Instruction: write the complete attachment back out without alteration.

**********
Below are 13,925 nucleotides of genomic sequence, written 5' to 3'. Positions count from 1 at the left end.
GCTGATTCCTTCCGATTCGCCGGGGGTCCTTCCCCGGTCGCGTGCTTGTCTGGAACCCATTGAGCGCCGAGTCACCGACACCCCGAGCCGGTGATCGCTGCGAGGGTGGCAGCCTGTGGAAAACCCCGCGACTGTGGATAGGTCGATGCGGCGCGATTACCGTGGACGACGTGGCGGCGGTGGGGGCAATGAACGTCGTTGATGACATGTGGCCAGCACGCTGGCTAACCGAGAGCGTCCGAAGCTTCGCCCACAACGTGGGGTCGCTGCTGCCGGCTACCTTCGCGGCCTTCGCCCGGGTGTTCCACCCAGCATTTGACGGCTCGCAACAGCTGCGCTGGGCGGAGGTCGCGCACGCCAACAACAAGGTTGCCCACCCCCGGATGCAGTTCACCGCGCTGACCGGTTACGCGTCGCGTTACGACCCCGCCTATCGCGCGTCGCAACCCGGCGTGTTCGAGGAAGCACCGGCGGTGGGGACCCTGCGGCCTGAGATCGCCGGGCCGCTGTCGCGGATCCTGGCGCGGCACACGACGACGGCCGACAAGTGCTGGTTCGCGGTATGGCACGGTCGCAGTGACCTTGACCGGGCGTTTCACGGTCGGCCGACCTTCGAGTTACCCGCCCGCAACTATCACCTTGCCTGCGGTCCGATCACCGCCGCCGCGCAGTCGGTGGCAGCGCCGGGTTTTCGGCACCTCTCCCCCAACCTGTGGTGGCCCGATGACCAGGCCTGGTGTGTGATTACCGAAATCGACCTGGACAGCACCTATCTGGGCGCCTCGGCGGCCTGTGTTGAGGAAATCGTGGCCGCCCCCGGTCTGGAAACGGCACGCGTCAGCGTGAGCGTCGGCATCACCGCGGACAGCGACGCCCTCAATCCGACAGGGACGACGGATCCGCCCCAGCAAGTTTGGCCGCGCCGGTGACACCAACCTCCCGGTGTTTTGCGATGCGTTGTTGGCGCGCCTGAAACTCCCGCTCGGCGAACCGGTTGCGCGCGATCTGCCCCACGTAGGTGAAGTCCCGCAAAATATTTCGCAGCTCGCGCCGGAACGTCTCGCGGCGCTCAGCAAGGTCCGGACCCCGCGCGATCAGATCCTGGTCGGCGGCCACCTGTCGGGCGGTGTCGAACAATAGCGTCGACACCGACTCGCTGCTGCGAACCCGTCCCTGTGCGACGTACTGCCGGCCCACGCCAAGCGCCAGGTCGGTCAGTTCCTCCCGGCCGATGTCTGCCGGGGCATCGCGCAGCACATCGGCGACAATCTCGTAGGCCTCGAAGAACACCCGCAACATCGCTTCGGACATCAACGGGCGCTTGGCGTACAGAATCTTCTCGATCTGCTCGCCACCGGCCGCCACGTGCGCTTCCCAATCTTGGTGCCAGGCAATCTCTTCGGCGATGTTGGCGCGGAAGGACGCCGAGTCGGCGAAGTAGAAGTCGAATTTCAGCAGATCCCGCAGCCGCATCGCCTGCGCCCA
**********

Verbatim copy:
Below are 13,925 nucleotides of genomic sequence, written 5' to 3'. Positions count from 1 at the left end.
GCTGATTCCTTCCGATTCGCCGGGGGTCCTTCCCCGGTCGCGTGCTTGTCTGGAACCCATTGAGCGCCGAGTCACCGACACCCCGAGCCGGTGATCGCTGCGAGGGTGGCAGCCTGTGGAAAACCCCGCGACTGTGGATAGGTCGATGCGGCGCGATTACCGTGGACGACGTGGCGGCGGTGGGGGCAATGAACGTCGTTGATGACATGTGGCCAGCACGCTGGCTAACCGAGAGCGTCCGAAGCTTCGCCCACAACGTGGGGTCGCTGCTGCCGGCTACCTTCGCGGCCTTCGCCCGGGTGTTCCACCCAGCATTTGACGGCTCGCAACAGCTGCGCTGGGCGGAGGTCGCGCACGCCAACAACAAGGTTGCCCACCCCCGGATGCAGTTCACCGCGCTGACCGGTTACGCGTCGCGTTACGACCCCGCCTATCGCGCGTCGCAACCCGGCGTGTTCGAGGAAGCACCGGCGGTGGGGACCCTGCGGCCTGAGATCGCCGGGCCGCTGTCGCGGATCCTGGCGCGGCACACGACGACGGCCGACAAGTGCTGGTTCGCGGTATGGCACGGTCGCAGTGACCTTGACCGGGCGTTTCACGGTCGGCCGACCTTCGAGTTACCCGCCCGCAACTATCACCTTGCCTGCGGTCCGATCACCGCCGCCGCGCAGTCGGTGGCAGCGCCGGGTTTTCGGCACCTCTCCCCCAACCTGTGGTGGCCCGATGACCAGGCCTGGTGTGTGATTACCGAAATCGACCTGGACAGCACCTATCTGGGCGCCTCGGCGGCCTGTGTTGAGGAAATCGTGGCCGCCCCCGGTCTGGAAACGGCACGCGTCAGCGTGAGCGTCGGCATCACCGCGGACAGCGACGCCCTCAATCCGACAGGGACGACGGATCCGCCCCAGCAAGTTTGGCCGCGCCGGTGACACCAACCTCCCGGTGTTTTGCGATGCGTTGTTGGCGCGCCTGAAACTCCCGCTCGGCGAACCGGTTGCGCGCGATCTGCCCCACGTAGGTGAAGTCCCGCAAAATATTTCGCAGCTCGCGCCGGAACGTCTCGCGGCGCTCAGCAAGGTCCGGACCCCGCGCGATCAGATCCTGGTCGGCGGCCACCTGTCGGGCGGTGTCGAACAATAGCGTCGACACCGACTCGCTGCTGCGAACCCGTCCCTGTGCGACGTACTGCCGGCCCACGCCAAGCGCCAGGTCGGTCAGTTCCTCCCGGCCGATGTCTGCCGGGGCATCGCGCAGCACATCGGCGACAATCTCGTAGGCCTCGAAGAACACCCGCAACATCGCTTCGGACATCAACGGGCGCTTGGCGTACAGAATCTTCTCGATCTGCTCGCCACCGGCCGCCACGTGCGCTTCCCAATCTTGGTGCCAGGCAATCTCTTCGGCGATGTTGGCGCGGAAGGACGCCGAGTCGGCGAAGTAGAAGTCGAATTTCAGCAGATCCCGCAGCCGCATCGCCTGCGCCCA